Unblur a Picture using the GIMP Image Editor
If you don’t have Photoshop, you could use the free image editor GIMP. It is an excellent program that can do a lot. There’s a bit of learning curve (like with Photoshop) but GIMP is such a powerful image editor which makes it worth the effort to learn.
GIMP is free, open-source and it is a very feature-rich application that I often recommend to people. It isn’t quite as powerful as Photoshop, but it is free and does everything most of us need it to do, including unblurring an image.
Here’s how to unblur an image using GIMP:
- Open the image in GIMP.
- Select Blur/Sharpen from the Toolbox.
- Select Sharpen and drag your mouse over the image to sharpen it all or select a portion to sharpen just part of it.
As you select parts of the image to sharpen, GIMP automatically does its work. You should see the image dynamically sharpen as you move your mouse.
GIMP is quite effective at unblurring images.
Unblur a picture using Paint.net
Paint.net is another free image editing tool that can achieve a lot at no cost. Sharpening is not one of its strong suits but it does a credible job of reducing blur in images.
Here’s how to unblur an image using Paint.net:
- Open the image in Paint.net.
- Select Effects, Picture, and Sharpen.
- Move the slider in the Sharpen popup to a level you are happy with.
- Select OK and save.
The Sharpen tool can then introduce noise to the image. You may be able to reduce that by using Effects and Noise Reduction. Again, adjust until you are happy.
Unblur a picture using Snapseed
Snapseed is an app from Google that works on both Android and iPhones. It is a full image editor that works on most newer devices and has a very full feature set. One thing Snapseed does especially well is sharpening images.
You can also selectively blur images, too, if you want to go the other way. Regardless, this is how you get it done in Snapseed:
- Open your image in Snapseed.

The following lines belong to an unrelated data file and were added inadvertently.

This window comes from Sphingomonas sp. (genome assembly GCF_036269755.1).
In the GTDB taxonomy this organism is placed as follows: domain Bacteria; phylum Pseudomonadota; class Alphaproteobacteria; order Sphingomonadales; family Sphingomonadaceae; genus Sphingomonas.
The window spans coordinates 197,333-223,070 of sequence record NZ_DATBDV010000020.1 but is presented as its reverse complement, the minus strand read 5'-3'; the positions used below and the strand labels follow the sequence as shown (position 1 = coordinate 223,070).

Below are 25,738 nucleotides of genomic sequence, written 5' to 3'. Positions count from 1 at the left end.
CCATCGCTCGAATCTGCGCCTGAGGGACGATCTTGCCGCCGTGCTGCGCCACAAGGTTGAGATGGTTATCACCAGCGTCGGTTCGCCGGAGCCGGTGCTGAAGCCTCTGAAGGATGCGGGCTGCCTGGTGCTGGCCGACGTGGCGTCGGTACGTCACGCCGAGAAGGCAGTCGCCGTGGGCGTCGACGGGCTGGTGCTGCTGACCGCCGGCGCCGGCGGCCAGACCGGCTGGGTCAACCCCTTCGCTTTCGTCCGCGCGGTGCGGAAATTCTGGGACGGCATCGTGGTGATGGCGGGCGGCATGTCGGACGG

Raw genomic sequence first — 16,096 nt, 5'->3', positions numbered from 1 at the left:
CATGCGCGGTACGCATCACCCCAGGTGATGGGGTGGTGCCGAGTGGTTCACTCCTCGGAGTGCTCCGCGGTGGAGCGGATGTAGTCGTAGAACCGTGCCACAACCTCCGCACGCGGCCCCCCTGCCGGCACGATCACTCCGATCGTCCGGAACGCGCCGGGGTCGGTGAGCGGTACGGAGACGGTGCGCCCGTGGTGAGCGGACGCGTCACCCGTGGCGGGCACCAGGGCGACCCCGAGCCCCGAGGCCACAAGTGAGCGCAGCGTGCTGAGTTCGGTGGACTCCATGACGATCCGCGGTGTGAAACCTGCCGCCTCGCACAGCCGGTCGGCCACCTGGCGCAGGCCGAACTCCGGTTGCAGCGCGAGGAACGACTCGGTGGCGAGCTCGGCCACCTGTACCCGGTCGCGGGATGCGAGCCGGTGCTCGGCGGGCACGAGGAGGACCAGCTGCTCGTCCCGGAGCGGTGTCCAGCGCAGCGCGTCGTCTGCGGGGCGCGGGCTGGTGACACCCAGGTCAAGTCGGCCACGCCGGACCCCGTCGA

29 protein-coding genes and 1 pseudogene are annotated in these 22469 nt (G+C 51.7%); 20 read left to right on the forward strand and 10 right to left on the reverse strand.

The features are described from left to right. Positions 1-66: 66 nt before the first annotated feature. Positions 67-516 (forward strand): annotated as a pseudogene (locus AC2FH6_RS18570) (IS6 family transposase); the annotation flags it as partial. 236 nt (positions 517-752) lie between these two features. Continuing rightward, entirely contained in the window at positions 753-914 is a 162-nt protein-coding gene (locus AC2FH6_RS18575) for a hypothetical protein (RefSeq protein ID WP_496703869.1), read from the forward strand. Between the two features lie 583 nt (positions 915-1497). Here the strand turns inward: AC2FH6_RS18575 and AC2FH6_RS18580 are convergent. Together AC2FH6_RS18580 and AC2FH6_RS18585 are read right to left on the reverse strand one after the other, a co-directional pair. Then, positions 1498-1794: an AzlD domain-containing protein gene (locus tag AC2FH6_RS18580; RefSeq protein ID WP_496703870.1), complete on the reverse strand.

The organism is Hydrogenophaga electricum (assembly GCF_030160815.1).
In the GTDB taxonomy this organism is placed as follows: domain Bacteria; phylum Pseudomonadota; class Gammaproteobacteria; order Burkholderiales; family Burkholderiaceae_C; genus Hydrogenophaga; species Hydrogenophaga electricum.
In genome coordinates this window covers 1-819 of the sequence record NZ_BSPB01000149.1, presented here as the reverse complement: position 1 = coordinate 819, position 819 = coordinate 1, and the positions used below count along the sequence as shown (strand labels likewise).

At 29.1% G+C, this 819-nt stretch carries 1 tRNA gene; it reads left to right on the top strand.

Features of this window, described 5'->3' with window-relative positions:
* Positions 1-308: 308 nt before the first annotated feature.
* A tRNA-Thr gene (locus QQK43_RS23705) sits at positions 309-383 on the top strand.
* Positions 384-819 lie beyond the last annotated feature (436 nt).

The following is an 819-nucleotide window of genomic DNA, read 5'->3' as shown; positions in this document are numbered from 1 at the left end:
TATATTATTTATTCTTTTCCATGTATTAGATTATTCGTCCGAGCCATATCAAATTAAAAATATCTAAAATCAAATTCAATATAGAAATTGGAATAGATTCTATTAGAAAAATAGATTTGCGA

- Select the Details menu option.
- Select Sharpen or Structure, then either unblur or show more detail.
Both Sharpen and Structure combine to make a lot of difference to a once blurry image. I tend to use Sharpen first to remove as much blur as possible and then use Structure to bring back the detail.
This will take a little trial and error until you get the levels just to your liking, but once you do your image should be crystal clear and ready to go.
Unblur a Photo Using Online Tools
Fotor is a great photo editing suite that offers a range of free photo editing tools from within the website. There are Pro tools as well for a cost, but for most of us the free ones do enough. The tool itself is labeled as adding artistic blur to an image but by using it and then scaling blur down you can use it as a sharpener.
Use the Basic tools in the left menu, then Basic in the second left menu. There is a Sharpen slider there to unblur your picture.
Photo Sharpen is much lower-tech and does the work for you. It uses an algorithm to sharpen images. You upload your image and select the Sharpen button. The website does the rest. It will then show you a sharper image as a result. You cannot tune the results but the site does a pretty good job of reducing blur.
These are just some of the ways to unblur pictures. With the rise of new technology and much powerful cameras and devices, there sure are more ways to fix photos at the tip of your fingers. Do you know of any other ways to unblur an image? Tell us about them below in the comments if you do!
Are you a shutterbug? We’ve got the resources you need to take and create the best possible pictures!
If you use an Android phone for your shots, you’ll want to review our piece on the best photography apps for Android.
Are you a wildlife photographer? If so, our guide to taking wildlife photos is a must-read.
Do you need to add some text to those photos? See our tutorial on adding text to photos on Android.
Do you WANT a blurry background for artistic effect in your photos? Check out our guide to adding blur to the background.
Are people using your pics without your permission? We’ve got a guide on how to tell whether people are using your photos online.
If you sometimes end up with pixelated pics, check out our how-to article on How To Fix Pixelated Photos & Pictures.